Work occupies a significant portion of our lives. So, if you’re not feeling fulfilled at work, life can feel pretty empty. Fortunately, there’s one guy who figured out how to enjoy work and shared it with the rest of us.
He’s the Hungarian American psychologist with the not-so easy to pronounce name of Mihaly Csikszentmihalyi. (For those willing to wrap their tongues around the Hungarian language, “Mihaly” is pronounced mee-HIGH and “Csikszentmihalyi” CHEEK-sent-me-HIGH-ee.) He coined the phrase “flow state” and co-founded the “positive psychology” movement. His 2008 TED Talk has over 6 Million views.
Csikszentmihalyi passed away on Oct 20 at the age of 87 and he left us with a legacy that can help you generate a positive mindset at work for yourself and your team.
Flow State was born in the aftermath of a war
Young Mihaly learned to play chess in a post-war prison camp and he became fascinated with how, when he became engrossed in the game, the hardship of the camp seemed to evaporate and time seemed to fly by. Intrigued to learn more about how the mind worked, he attended a lecture by the great Carl Jung which inspired him to emigrate to America to study at the University of Chicago. Mihaly spent most of his teaching and research career in Chicago.
He came up with the term “flow state” to describe what it’s like to be ‘in the zone’, that delicious period when we are completely absorbed in a project. You’ve probably experienced this at your work when you were fully immersed in a challenging task for which you are well suited. Your focus narrows to the tasks before you and time seems to dissolve. You can emerge from your office, or workbench or computer or kitchen table hours later, invigorated instead of exhausted.
How does that happen? And, more importantly, how can we make that happen more often?
There’s a simple recipe that you can use to generate that state for yourself and foster in your team. The formula has two contradictory elements: don’t make it too easy and don’t make it too hard.
Don’t make it too easy.
To be truly satisfying, a job must provide opportunities for learning and mastering new skills. “Most enjoyable activities are not natural,” wrote Csikszentmihalyi. “They demand an effort that initially one is reluctant to make… Enjoyment appears at the boundary between boredom and anxiety.” So, if you want to instill the flow state, look for tasks in your work that combine both challenge and mastery.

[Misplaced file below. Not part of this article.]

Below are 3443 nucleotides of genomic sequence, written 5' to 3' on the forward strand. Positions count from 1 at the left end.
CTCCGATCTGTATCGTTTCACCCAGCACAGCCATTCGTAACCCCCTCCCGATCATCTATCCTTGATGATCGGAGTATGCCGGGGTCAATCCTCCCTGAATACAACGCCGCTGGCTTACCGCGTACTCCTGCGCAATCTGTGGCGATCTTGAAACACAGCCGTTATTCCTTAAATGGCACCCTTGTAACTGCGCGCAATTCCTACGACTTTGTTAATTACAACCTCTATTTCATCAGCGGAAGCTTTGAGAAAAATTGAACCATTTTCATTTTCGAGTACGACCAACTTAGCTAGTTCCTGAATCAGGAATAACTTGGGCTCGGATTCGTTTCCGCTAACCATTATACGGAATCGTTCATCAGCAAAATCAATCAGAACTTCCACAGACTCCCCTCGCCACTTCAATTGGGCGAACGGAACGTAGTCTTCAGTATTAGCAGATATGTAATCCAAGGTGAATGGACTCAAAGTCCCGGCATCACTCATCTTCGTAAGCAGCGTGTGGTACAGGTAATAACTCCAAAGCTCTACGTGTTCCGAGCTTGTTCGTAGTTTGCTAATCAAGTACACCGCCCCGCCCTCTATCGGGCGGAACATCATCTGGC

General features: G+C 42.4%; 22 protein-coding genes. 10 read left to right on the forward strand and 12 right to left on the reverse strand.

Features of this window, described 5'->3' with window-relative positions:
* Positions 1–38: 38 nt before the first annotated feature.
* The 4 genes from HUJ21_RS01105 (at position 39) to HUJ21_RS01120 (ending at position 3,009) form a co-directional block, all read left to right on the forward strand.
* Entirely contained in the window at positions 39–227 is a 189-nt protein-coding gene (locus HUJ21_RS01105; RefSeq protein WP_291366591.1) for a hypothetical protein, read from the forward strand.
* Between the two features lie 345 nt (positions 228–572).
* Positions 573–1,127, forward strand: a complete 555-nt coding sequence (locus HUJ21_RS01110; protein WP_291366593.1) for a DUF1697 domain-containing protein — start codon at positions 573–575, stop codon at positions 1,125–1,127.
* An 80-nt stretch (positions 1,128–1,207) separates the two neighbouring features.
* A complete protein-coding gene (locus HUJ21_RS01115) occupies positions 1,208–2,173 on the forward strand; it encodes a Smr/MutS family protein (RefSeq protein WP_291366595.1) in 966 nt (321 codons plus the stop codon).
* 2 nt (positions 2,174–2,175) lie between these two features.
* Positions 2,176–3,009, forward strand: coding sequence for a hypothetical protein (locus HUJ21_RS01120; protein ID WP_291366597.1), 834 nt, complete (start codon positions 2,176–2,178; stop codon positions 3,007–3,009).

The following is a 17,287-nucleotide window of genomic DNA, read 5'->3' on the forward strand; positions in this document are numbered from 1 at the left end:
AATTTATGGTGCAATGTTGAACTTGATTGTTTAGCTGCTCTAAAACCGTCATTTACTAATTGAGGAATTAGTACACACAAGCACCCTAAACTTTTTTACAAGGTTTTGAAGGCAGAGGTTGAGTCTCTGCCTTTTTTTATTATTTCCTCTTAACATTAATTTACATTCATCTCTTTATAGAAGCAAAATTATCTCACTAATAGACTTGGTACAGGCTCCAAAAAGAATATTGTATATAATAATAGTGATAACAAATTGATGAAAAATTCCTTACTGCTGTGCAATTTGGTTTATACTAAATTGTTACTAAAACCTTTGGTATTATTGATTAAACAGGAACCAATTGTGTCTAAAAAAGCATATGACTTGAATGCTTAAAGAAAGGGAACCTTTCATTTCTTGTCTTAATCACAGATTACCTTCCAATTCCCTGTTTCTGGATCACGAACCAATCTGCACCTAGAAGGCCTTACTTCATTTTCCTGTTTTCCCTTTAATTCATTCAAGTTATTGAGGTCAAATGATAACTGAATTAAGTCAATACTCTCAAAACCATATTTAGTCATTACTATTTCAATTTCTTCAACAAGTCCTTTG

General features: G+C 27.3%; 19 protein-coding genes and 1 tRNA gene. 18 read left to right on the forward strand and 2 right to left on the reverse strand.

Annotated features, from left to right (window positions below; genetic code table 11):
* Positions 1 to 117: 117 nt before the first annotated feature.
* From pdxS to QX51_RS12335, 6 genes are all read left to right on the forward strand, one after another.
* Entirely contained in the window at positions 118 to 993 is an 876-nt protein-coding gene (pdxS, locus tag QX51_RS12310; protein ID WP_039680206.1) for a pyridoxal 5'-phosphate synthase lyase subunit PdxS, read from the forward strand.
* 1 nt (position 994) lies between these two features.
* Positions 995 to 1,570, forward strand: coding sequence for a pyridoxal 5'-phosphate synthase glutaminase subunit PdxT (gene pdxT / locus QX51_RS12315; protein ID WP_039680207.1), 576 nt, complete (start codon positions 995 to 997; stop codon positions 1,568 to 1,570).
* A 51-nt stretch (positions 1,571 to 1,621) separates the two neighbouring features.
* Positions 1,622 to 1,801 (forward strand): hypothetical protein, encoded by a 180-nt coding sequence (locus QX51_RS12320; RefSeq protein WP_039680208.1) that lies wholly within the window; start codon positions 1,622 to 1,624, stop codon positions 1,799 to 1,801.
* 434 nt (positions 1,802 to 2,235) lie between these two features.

Here’s how it works: picture a narrow band on an XY axis, where the vertical axis is the level of difficulty and the horizontal axis is the level of capability. That narrow band is where you are perfectly balanced between a task being too hard it being easy.
The flow state is achieved when our level of competence and the challenge we face is in balance with each other. Keeping an activity in balance requires constant tweaking. We become anxious when the challenge grows to become greater than our skill yet once we begin to master the task boredom and apathy set in.
You’re looking for the goldilocks zone when you’re good enough at a task to enjoy, but it is just hard enough that you can’t let your mind wander to all the other small stressors in your life.
Don’t make it too hard either.
Challenge and stress are good for you. So long as they are delivered in reasonable doses.
It’s important to challenge yourself and your team, but make a goal too difficult and the opposite occurs; stress turns toxic. The American Institute of Stress notes that:
- 25% of respondents to their survey have felt like screaming or shouting because of job stress,
- 10% are concerned about an individual at work they fear could become violent
- nearly one in four have been driven to tears because of workplace stress
- 19% (or almost one in five respondents) had quit a previous position because of job stress.
Consider the cost of this stress. Numerous reports estimate the cost of finding and replacing an employee can be as much as the equivalent of between 6-9 months of their salary.
It’s become so common for people to claim they’re stressed that some of us wear it like a badge of honour. As a result, some leaders feel trapped between caring for their team and meeting their targets. They may do one of two things: default to discounting the impact of stress, and telling their people to “suck it up, snowflake”; or letting their employees off the hook, taking more on themselves and burning themselves out.
Part of the problem is that we use the same word for both healthy challenge and toxic stress. Reframing the two allows both employees and leaders to differentiate between them.
Remember, toxic stress isn’t so much about a single one-time challenging incident, but about feeling chronically under-resourced and helpless in the face of ongoing incidents that seem to have no end. If you understand the flow state then you’re mindful of the tension between challenge and stress and can bring out the best in their team.